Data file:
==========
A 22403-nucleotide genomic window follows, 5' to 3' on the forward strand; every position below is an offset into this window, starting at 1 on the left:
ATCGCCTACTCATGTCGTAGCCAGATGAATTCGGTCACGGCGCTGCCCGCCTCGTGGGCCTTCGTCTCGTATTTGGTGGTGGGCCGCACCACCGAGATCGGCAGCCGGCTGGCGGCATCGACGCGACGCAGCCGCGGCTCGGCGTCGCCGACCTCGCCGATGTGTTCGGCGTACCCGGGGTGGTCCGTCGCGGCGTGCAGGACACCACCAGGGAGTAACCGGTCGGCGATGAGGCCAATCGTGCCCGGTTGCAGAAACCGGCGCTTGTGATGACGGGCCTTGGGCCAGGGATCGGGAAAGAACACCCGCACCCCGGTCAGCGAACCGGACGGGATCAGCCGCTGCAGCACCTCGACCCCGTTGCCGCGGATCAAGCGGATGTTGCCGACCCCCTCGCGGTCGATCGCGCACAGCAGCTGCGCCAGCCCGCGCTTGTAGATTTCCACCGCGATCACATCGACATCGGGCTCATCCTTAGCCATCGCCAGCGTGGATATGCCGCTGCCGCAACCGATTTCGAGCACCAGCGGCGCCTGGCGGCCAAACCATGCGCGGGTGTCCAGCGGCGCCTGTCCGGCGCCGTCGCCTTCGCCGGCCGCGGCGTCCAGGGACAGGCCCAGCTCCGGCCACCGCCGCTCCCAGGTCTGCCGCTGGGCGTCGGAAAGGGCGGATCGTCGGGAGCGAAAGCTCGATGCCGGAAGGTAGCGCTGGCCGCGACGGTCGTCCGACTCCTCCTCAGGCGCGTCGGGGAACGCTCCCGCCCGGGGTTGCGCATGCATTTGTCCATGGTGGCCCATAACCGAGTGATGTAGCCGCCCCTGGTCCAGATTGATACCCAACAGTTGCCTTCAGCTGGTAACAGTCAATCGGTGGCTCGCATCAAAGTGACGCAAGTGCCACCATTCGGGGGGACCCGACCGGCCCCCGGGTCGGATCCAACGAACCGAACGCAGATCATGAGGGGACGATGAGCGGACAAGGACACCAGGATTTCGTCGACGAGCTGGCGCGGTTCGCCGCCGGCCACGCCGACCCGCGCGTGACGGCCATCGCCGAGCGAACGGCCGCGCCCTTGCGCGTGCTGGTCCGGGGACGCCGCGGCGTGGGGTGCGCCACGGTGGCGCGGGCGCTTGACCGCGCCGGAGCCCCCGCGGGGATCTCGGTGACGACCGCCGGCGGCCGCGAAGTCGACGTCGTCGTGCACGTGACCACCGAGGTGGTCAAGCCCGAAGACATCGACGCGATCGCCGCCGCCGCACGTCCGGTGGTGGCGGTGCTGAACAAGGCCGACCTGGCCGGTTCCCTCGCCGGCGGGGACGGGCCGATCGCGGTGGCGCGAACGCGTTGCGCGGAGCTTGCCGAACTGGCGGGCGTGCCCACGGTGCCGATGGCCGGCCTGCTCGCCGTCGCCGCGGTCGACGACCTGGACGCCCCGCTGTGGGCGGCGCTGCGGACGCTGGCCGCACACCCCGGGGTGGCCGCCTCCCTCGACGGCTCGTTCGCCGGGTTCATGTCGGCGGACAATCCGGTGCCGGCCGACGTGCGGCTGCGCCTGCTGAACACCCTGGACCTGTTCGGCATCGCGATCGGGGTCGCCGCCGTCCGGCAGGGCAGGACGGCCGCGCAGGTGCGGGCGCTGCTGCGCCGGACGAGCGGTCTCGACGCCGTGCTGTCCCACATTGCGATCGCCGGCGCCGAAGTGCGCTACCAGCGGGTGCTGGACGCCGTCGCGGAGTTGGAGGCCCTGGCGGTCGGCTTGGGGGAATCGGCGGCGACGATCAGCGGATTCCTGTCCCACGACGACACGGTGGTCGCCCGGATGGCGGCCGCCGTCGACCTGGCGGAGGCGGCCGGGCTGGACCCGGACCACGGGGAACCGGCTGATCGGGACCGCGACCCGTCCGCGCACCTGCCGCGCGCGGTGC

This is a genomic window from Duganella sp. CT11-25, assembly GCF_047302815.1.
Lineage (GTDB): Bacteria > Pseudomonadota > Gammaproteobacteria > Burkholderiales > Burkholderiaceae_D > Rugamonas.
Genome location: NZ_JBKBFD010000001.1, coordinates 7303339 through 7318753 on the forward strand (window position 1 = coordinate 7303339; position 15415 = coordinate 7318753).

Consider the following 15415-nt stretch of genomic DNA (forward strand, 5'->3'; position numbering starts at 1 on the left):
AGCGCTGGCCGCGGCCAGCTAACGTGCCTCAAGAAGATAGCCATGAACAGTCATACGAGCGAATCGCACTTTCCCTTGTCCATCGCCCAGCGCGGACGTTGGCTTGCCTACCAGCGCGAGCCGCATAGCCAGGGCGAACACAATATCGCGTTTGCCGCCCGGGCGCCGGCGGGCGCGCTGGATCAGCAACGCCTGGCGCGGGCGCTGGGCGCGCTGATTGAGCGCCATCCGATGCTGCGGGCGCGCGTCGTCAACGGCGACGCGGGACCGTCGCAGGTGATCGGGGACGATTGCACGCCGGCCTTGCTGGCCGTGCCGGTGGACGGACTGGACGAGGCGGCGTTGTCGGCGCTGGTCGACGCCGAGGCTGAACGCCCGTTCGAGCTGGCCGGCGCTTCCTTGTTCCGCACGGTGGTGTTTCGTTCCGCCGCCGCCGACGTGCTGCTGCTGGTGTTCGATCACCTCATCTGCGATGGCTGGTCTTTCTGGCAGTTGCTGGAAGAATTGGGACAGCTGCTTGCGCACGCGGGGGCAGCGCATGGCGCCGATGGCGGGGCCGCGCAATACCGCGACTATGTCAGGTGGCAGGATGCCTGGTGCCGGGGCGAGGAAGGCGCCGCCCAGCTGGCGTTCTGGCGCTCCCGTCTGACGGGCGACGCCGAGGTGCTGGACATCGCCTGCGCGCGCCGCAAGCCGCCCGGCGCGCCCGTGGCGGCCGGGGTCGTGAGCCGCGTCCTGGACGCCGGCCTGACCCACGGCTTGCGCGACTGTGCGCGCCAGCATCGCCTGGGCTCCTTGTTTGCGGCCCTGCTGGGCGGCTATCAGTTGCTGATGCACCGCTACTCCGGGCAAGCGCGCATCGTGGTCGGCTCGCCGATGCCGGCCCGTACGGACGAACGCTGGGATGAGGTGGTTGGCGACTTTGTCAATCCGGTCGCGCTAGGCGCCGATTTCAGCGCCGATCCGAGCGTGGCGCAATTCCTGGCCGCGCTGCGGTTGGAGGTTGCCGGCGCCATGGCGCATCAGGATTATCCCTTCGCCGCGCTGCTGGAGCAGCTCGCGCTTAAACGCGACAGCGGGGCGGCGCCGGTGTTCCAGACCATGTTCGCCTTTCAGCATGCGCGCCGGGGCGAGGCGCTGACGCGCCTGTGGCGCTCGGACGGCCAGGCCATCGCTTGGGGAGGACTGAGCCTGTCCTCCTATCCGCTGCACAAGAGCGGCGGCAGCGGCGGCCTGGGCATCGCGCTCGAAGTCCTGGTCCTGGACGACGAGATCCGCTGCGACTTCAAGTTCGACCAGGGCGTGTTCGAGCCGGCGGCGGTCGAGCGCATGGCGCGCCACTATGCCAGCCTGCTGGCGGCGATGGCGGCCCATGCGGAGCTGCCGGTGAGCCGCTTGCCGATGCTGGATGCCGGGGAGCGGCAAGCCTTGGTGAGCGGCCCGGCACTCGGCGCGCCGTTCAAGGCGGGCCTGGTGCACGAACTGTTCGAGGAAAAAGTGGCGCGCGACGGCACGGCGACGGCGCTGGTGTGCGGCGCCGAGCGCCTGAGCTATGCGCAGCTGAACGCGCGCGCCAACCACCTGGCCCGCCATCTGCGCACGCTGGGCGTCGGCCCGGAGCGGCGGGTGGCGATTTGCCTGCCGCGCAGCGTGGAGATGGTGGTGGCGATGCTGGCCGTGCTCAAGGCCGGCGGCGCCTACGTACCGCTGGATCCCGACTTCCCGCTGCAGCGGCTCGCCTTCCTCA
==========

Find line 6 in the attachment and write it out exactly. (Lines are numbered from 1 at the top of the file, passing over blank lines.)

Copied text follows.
Consider the following 15415-nt stretch of genomic DNA (forward strand, 5'->3'; position numbering starts at 1 on the left):